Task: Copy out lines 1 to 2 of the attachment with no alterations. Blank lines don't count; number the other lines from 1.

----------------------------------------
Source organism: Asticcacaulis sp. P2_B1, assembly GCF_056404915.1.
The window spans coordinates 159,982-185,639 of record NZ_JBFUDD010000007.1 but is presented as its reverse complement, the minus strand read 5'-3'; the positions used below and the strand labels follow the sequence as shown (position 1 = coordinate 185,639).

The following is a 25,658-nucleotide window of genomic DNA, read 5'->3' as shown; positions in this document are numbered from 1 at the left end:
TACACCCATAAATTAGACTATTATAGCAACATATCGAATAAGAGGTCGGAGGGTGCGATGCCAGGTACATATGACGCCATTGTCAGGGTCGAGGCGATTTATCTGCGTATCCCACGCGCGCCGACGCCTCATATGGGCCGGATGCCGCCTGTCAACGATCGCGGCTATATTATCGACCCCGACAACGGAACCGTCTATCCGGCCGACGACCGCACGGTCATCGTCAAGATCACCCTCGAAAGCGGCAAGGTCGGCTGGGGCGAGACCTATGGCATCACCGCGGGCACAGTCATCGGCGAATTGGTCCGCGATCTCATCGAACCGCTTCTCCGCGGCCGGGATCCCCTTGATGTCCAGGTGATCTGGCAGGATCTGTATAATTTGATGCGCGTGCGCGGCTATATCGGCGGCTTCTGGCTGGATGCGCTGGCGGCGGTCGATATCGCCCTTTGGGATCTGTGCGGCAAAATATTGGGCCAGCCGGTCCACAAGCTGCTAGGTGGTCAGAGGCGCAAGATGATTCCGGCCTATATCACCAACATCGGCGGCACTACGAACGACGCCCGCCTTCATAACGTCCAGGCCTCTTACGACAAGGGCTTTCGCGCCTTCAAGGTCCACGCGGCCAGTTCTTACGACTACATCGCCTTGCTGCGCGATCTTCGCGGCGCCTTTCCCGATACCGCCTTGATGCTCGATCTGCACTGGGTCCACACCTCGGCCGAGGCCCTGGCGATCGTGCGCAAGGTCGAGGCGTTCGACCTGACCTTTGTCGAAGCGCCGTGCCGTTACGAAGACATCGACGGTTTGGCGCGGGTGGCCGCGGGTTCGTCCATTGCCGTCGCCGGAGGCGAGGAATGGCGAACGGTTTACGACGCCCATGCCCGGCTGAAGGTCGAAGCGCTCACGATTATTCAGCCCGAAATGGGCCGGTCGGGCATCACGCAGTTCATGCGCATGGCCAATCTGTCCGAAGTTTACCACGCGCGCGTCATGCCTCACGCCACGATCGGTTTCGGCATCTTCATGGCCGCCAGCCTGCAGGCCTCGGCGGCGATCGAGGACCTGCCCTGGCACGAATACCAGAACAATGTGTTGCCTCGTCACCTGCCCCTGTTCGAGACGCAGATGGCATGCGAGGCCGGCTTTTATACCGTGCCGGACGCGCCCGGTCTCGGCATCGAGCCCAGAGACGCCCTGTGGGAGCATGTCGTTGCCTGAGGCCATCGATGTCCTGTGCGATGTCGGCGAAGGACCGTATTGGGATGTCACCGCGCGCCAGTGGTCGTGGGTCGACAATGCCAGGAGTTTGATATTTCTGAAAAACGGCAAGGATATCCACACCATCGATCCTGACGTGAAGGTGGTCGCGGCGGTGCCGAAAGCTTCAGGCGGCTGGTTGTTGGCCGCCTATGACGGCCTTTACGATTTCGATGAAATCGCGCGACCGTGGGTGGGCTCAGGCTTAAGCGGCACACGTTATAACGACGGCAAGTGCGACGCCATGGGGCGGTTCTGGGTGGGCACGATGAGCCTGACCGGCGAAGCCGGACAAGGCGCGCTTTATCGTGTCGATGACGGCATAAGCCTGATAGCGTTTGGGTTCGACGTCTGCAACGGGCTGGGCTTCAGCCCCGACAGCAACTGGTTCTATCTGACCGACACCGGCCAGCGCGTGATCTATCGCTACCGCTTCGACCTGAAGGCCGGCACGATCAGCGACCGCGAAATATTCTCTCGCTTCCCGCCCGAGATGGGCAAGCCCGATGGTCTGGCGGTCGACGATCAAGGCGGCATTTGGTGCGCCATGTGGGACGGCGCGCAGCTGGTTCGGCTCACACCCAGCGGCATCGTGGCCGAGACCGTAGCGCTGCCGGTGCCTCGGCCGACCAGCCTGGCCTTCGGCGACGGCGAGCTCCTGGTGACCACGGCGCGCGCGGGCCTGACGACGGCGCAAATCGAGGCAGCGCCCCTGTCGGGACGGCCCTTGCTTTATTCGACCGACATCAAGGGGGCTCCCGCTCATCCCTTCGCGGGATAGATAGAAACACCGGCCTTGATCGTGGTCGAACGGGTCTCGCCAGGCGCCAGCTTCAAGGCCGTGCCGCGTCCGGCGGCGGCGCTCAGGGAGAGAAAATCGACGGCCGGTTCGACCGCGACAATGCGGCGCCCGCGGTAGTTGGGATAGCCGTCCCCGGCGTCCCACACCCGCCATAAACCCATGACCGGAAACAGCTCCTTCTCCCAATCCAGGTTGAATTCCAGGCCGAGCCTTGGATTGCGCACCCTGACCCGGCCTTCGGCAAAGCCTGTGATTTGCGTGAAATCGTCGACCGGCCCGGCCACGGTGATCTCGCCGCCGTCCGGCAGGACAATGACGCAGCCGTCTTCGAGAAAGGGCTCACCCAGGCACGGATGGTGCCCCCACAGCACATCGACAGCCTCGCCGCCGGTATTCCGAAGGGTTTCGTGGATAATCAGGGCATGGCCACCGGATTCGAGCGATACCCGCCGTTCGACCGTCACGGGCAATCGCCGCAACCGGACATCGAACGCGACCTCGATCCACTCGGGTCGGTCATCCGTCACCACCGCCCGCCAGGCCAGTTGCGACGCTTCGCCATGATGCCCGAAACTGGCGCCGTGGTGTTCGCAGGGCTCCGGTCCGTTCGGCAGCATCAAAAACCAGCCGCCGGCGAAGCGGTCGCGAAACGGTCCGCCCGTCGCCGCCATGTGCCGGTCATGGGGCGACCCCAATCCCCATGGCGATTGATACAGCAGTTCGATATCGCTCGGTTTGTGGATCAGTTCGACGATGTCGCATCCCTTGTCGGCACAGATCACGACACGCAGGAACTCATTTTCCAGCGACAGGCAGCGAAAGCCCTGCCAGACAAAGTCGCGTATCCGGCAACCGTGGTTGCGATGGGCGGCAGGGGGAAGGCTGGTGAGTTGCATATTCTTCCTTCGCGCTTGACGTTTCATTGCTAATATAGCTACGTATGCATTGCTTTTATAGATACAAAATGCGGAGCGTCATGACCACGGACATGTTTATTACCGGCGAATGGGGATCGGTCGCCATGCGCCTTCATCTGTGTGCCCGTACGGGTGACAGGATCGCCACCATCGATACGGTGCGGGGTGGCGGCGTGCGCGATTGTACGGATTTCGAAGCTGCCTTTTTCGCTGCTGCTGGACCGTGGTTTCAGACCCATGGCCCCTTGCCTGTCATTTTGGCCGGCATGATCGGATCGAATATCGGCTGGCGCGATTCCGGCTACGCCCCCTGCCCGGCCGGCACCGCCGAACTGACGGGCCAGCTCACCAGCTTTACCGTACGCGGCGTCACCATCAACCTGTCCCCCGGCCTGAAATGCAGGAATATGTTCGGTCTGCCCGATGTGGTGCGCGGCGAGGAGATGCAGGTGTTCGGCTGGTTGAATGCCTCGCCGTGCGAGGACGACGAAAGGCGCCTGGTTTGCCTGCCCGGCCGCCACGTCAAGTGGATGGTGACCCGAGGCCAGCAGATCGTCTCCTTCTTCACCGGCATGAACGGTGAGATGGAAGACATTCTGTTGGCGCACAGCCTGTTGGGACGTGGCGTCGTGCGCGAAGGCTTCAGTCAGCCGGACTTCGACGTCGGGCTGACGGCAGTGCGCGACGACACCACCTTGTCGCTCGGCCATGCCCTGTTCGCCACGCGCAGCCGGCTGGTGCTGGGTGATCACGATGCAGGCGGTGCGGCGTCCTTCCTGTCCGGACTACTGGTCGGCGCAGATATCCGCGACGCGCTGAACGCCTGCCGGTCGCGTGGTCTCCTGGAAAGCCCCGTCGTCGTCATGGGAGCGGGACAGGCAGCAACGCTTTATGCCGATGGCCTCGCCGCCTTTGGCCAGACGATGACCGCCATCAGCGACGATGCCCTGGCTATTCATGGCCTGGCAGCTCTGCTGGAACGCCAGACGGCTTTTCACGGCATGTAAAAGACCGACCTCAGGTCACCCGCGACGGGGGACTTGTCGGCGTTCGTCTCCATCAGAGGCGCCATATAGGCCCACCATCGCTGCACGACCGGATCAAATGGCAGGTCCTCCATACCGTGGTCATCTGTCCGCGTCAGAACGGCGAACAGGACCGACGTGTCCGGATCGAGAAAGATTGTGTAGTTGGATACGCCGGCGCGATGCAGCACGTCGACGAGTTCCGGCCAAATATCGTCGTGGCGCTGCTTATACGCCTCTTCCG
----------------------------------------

Source organism: Asticcacaulis sp. P2_B1, assembly GCF_056404915.1.
The window spans coordinates 159,982-185,639 of record NZ_JBFUDD010000007.1 but is presented as its reverse complement, the minus strand read 5'-3'; the positions used below and the strand labels follow the sequence as shown (position 1 = coordinate 185,639).